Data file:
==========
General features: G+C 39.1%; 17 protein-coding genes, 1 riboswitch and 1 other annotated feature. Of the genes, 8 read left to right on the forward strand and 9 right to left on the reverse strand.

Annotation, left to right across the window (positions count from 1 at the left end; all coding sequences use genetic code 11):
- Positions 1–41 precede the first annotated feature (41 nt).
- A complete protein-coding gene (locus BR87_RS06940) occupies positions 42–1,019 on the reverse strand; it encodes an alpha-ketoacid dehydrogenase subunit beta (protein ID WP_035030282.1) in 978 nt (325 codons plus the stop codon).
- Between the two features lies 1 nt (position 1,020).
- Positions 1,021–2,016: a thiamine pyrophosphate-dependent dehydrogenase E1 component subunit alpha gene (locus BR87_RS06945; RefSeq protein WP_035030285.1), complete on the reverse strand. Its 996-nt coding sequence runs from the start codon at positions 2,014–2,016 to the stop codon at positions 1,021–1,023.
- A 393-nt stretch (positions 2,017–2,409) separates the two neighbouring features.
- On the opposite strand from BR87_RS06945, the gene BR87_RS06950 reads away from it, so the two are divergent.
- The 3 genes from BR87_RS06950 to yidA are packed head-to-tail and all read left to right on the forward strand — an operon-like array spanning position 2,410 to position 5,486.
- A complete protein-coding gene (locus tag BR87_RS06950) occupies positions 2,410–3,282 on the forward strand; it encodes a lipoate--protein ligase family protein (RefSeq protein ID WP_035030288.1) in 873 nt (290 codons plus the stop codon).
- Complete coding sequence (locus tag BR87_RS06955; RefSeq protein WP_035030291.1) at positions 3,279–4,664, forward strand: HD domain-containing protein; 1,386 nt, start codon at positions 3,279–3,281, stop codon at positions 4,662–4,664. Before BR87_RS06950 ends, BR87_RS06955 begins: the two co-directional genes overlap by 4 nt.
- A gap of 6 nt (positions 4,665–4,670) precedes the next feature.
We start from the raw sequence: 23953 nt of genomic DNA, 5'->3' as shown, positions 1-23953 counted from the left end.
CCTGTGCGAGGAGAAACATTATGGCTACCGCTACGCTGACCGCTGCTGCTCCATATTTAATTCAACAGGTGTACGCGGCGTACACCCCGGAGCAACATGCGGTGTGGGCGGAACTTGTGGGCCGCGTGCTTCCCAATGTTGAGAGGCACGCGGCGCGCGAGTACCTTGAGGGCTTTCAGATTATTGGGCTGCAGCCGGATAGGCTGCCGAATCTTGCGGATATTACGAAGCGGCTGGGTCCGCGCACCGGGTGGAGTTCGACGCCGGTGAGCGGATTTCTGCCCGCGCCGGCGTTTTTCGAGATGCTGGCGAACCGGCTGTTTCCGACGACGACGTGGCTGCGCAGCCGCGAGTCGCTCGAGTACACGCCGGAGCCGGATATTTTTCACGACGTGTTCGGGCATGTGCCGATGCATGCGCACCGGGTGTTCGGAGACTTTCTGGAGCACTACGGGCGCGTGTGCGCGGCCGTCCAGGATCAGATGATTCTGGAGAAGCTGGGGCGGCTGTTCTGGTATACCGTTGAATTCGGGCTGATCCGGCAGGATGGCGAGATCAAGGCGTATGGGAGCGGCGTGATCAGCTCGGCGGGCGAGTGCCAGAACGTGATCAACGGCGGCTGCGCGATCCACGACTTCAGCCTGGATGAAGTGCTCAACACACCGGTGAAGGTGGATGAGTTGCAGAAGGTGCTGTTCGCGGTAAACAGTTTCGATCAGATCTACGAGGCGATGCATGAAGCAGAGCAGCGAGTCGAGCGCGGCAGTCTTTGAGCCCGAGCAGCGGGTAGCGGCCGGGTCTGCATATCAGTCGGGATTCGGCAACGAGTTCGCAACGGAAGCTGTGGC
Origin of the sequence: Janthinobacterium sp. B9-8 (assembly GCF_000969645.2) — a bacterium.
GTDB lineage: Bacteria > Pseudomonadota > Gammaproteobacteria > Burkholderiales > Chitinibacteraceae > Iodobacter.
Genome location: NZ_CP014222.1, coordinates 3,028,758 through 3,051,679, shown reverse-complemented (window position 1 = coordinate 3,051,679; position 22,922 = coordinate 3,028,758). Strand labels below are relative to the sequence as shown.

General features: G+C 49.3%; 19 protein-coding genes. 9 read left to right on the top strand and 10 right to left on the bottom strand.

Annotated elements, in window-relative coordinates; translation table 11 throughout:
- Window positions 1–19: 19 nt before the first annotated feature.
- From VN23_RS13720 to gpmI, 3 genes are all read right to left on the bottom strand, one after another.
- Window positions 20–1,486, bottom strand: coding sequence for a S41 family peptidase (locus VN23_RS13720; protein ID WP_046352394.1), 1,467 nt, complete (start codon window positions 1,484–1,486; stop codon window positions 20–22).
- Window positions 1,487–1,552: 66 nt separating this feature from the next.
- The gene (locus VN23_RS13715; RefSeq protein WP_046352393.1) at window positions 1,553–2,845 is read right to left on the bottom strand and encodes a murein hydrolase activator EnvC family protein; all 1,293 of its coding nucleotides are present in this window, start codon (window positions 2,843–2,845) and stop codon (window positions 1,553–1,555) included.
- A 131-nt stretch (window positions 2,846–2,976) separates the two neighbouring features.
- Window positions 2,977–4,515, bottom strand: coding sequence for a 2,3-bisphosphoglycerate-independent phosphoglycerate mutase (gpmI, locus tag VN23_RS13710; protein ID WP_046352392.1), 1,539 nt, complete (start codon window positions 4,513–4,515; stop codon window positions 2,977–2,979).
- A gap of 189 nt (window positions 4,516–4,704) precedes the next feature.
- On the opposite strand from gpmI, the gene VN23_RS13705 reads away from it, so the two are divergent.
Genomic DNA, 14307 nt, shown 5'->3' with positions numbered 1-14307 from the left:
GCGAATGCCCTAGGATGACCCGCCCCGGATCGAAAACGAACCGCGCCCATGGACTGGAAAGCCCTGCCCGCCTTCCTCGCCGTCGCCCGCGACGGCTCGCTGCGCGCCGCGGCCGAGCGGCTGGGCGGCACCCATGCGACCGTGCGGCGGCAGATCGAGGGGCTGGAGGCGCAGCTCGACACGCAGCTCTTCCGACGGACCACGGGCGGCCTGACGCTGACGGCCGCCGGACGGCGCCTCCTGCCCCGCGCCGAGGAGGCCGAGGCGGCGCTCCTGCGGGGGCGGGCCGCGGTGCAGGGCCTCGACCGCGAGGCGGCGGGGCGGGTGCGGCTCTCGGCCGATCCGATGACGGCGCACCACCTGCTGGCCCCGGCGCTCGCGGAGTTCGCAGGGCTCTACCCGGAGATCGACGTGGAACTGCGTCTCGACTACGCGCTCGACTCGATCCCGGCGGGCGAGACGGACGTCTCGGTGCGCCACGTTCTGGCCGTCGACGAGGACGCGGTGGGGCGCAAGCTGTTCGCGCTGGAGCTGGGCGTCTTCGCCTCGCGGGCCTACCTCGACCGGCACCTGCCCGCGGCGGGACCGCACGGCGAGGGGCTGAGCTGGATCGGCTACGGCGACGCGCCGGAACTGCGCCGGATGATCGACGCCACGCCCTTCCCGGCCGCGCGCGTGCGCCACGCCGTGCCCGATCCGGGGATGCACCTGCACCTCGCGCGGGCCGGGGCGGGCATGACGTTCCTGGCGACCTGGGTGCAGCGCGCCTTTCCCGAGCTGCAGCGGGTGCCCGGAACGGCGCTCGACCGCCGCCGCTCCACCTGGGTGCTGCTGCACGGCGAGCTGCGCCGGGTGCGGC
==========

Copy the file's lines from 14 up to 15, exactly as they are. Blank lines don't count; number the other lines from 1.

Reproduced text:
CCTGTGCGAGGAGAAACATTATGGCTACCGCTACGCTGACCGCTGCTGCTCCATATTTAATTCAACAGGTGTACGCGGCGTACACCCCGGAGCAACATGCGGTGTGGGCGGAACTTGTGGGCCGCGTGCTTCCCAATGTTGAGAGGCACGCGGCGCGCGAGTACCTTGAGGGCTTTCAGATTATTGGGCTGCAGCCGGATAGGCTGCCGAATCTTGCGGATATTACGAAGCGGCTGGGTCCGCGCACCGGGTGGAGTTCGACGCCGGTGAGCGGATTTCTGCCCGCGCCGGCGTTTTTCGAGATGCTGGCGAACCGGCTGTTTCCGACGACGACGTGGCTGCGCAGCCGCGAGTCGCTCGAGTACACGCCGGAGCCGGATATTTTTCACGACGTGTTCGGGCATGTGCCGATGCATGCGCACCGGGTGTTCGGAGACTTTCTGGAGCACTACGGGCGCGTGTGCGCGGCCGTCCAGGATCAGATGATTCTGGAGAAGCTGGGGCGGCTGTTCTGGTATACCGTTGAATTCGGGCTGATCCGGCAGGATGGCGAGATCAAGGCGTATGGGAGCGGCGTGATCAGCTCGGCGGGCGAGTGCCAGAACGTGATCAACGGCGGCTGCGCGATCCACGACTTCAGCCTGGATGAAGTGCTCAACACACCGGTGAAGGTGGATGAGTTGCAGAAGGTGCTGTTCGCGGTAAACAGTTTCGATCAGATCTACGAGGCGATGCATGAAGCAGAGCAGCGAGTCGAGCGCGGCAGTCTTTGAGCCCGAGCAGCGGGTAGCGGCCGGGTCTGCATATCAGTCGGGATTCGGCAACGAGTTCGCAACGGAAGCTGTGGC
Origin of the sequence: Janthinobacterium sp. B9-8 (assembly GCF_000969645.2) — a bacterium.